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I've been keeping this blog for all of my beekeeping years and I am beginning my 19th year of beekeeping in April 2024. Now there are more than 1300 posts on this blog. Please use the search bar below to search the blog for other posts on a subject in which you are interested. You can also click on the "label" at the end of a post and all posts with that label will show up. At the very bottom of this page is a list of all the labels I've used.

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I began this blog to chronicle my beekeeping experiences. I have read lots of beekeeping books, but nothing takes the place of either hands-on experience with an experienced beekeeper or good pictures of the process. I want people to have a clearer picture of what to expect in their beekeeping so I post pictures and write about my beekeeping saga here.Master Beekeeper Enjoy with me as I learn and grow as a beekeeper.

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Sunday, October 29, 2006

Update on Honey Frames Above the Inner Cover

Well, the bees apparently aren't moving the honey in the partially filled supers above the inner cover. The hope was that by putting the super above the inner cover, the bees would feel like bringing it into the hive itself for the winter and would empty out these partially filled frames.

Instead they are making more honey. It's not honey I can use because I'm sure it is based on the sugar in the powdered sugar shakes I've done recently.

This first frame was the only one without honey (and it had partially filled honey before). Looks like they are storing pollen in it.

Here's a frame filled with glistening honey, which was typical of all the frames in both hives.

In the third picture, you can see the bees working on the frame above the inner cover and the bees coming up from the brood boxes below.

The good news is that both hives appeared to be thriving, with lots of busy bees. In Destin, I killed at least 40 SHBs - Funny, when I saw my first SHB, I couldn't make myself smash him. These I smashed with abandon. The vinegar trap in Destin had beetles dead in it as well.

In Bermuda, I didn't see a single live SHB, on the inner cover or anywhere in the hive except on the frame where the apple cider vinegar trap is located. There were dead beetles in the trap and SHBs wandering around on the comb the bees had built to fill the space on the side of the trap. Hopefully they will drown later on today!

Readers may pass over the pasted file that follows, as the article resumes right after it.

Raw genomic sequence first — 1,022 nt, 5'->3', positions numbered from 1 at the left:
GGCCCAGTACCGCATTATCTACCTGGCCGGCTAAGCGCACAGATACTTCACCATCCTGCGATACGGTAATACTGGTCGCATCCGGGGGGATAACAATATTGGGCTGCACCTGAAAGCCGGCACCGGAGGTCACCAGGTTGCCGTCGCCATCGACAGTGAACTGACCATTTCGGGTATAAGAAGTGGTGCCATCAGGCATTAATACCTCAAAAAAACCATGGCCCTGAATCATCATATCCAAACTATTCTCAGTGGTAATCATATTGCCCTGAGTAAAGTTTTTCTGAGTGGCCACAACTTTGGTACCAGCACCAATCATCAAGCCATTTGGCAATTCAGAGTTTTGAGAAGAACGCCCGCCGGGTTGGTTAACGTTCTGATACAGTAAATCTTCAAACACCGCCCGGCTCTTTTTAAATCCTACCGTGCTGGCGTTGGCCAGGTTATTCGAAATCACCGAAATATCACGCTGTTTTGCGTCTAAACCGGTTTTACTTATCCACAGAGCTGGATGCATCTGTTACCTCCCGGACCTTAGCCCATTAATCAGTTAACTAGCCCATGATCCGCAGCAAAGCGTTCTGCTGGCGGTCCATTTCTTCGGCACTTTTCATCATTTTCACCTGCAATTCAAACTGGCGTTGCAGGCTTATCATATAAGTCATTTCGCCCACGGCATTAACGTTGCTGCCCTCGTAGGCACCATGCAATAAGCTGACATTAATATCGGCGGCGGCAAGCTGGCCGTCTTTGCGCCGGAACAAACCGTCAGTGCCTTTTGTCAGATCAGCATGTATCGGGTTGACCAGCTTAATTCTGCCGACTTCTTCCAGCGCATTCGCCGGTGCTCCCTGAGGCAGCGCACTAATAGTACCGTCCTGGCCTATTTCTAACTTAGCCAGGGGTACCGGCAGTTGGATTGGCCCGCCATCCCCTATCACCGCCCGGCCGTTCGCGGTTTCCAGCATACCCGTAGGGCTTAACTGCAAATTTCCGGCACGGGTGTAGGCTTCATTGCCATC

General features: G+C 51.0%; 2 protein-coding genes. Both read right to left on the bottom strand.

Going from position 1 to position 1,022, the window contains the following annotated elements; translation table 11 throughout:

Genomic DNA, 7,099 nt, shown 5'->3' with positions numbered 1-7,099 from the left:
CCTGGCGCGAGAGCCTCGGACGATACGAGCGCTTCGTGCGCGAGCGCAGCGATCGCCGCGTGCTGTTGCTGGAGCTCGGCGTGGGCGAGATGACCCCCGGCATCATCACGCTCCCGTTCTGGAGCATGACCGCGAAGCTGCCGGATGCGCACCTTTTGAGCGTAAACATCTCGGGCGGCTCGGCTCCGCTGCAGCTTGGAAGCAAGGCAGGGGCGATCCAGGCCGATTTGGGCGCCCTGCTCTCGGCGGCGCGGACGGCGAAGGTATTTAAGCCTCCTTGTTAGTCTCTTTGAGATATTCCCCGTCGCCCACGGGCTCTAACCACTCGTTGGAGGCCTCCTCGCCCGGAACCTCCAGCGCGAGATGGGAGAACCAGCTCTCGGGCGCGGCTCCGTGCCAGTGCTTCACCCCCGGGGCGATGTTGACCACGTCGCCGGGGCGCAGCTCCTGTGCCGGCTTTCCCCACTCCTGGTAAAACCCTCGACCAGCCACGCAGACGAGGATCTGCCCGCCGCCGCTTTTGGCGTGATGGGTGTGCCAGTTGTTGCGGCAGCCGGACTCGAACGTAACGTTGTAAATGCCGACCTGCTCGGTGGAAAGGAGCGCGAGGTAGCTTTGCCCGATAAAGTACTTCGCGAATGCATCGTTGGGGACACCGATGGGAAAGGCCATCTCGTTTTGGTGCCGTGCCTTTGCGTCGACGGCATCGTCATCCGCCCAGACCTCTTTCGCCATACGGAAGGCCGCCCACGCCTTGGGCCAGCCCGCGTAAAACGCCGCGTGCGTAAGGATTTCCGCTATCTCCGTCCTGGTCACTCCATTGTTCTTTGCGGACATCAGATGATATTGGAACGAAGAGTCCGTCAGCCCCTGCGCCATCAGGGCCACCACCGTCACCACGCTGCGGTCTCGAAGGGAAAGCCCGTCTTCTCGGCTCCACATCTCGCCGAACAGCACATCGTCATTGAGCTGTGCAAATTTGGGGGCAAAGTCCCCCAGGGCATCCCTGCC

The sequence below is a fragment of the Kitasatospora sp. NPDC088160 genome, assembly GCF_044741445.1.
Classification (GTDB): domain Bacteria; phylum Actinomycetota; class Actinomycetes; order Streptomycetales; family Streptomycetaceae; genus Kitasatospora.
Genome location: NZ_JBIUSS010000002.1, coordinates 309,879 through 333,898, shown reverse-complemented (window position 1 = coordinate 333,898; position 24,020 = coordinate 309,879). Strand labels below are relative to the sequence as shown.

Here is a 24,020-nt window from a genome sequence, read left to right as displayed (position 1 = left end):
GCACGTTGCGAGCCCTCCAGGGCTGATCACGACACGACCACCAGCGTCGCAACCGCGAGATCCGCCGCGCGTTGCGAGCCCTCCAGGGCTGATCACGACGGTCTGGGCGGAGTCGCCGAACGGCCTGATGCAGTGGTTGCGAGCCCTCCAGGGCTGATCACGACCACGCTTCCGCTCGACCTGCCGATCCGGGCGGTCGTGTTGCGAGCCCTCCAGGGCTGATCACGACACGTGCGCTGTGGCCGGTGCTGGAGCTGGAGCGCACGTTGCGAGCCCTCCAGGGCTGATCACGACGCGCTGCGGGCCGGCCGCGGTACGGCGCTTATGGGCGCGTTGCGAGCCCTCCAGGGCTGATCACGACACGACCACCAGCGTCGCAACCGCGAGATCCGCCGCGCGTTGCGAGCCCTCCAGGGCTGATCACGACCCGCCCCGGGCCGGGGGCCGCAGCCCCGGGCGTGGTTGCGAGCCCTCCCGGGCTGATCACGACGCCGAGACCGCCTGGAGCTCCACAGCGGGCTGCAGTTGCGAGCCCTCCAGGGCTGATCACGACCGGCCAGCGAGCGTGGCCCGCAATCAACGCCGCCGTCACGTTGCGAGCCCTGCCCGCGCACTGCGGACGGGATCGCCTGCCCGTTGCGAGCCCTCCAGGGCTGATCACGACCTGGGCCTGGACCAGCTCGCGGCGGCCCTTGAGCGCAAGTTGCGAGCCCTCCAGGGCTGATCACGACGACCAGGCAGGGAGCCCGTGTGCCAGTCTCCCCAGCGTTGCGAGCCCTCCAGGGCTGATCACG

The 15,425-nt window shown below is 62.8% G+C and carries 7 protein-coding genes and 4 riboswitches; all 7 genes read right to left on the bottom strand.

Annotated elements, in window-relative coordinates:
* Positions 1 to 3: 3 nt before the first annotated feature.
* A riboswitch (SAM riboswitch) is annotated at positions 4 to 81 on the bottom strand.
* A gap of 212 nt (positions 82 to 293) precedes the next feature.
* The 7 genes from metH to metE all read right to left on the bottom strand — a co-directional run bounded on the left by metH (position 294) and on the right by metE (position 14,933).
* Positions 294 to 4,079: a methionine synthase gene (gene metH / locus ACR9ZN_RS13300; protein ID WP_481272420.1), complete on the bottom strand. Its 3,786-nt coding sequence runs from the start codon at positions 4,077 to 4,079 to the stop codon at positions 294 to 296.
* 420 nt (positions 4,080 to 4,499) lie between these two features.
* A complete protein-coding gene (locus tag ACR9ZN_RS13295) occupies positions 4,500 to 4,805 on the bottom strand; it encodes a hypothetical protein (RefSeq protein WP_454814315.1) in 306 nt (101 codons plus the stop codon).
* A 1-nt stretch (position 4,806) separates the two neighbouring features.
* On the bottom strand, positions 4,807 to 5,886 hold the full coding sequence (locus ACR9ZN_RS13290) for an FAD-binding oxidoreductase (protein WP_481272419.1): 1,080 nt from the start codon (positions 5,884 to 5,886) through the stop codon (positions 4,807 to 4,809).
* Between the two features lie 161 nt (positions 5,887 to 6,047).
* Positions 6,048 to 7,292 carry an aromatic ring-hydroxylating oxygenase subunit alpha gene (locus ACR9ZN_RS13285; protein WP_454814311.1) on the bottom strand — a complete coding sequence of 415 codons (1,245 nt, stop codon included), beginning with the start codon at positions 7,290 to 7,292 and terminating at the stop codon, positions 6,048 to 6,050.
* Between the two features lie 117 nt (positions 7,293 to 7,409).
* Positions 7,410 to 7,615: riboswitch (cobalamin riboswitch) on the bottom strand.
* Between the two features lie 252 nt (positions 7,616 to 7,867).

Atlanta is a funny place, as far as temperature goes. Since October 20th our nights have been in the 30s and 40s and our days have not gone above 60 something. Today is our first 70 degree day. We are likely to have more days with high temps - I wonder how this affects the bees and this odd honey making in the super above the inner cover.

I'm going to leave it on a little longer and consult with the Beemasters to find out what they would recommend. I could harvest the honey and feed it back to the bees in January when it IS cold here.

Meanwhile this hobby brings more and more ways for me to spend money. I now need a new freezer in my basement to store the frames in over the winter to avoid the wax moth. Of course, I need to clean the basement and get rid of the old freezer first. If I end up with a clean basement, I'll owe the bees for inspiration!

Makes me tired just thinking about it.

I'm going back to the kitchen where I'm making apple butter today from delicious N. Georgia apples. Posted by Picasa

1 comment:

  1. Anonymous9:45 AM

    Thanks for the update. I always like it when the beekeeping blogs I watch update. I noticed that you seem to frequent the Beemaster's forums. I keep an eye on them too :) I assume you have seen the Beesource forums too? (http://www.beesource.com/cgi-bin/ubbcgi/Ultimatebb.cgi?action=intro) It has a lot of people you might recognize, and seems to have a little more traffic.


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